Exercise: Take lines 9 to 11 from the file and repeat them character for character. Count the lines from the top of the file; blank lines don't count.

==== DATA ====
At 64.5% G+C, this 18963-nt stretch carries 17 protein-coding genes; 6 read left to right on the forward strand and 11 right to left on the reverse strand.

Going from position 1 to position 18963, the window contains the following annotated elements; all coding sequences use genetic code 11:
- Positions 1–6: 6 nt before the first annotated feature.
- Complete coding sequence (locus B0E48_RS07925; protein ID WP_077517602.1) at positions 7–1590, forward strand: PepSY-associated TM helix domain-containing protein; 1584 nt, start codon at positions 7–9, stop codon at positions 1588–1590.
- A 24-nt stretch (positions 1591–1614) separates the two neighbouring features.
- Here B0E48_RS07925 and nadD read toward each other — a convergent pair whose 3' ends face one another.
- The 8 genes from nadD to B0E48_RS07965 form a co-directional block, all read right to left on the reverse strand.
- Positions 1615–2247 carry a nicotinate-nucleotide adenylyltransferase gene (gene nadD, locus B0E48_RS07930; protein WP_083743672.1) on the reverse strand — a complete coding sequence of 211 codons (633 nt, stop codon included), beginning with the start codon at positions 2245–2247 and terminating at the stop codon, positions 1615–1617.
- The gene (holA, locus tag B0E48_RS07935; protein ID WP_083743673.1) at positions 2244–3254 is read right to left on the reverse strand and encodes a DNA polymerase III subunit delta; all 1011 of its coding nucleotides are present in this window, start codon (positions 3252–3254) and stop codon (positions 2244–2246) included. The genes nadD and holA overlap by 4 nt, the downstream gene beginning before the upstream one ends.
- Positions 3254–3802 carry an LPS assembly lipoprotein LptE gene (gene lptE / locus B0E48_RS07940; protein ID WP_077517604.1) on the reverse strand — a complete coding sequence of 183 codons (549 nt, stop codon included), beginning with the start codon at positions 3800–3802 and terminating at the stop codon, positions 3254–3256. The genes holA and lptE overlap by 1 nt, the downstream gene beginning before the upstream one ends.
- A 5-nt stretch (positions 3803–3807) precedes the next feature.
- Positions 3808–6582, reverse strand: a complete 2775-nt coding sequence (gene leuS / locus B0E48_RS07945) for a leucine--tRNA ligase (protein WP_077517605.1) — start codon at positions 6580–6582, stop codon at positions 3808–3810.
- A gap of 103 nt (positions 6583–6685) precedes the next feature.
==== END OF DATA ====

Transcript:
- The gene (holA, locus tag B0E48_RS07935; protein ID WP_083743673.1) at positions 2244–3254 is read right to left on the reverse strand and encodes a DNA polymerase III subunit delta; all 1011 of its coding nucleotides are present in this window, start codon (positions 3252–3254) and stop codon (positions 2244–2246) included. The genes nadD and holA overlap by 4 nt, the downstream gene beginning before the upstream one ends.
- Positions 3254–3802 carry an LPS assembly lipoprotein LptE gene (gene lptE / locus B0E48_RS07940; protein ID WP_077517604.1) on the reverse strand — a complete coding sequence of 183 codons (549 nt, stop codon included), beginning with the start codon at positions 3800–3802 and terminating at the stop codon, positions 3254–3256. The genes holA and lptE overlap by 1 nt, the downstream gene beginning before the upstream one ends.
- A 5-nt stretch (positions 3803–3807) precedes the next feature.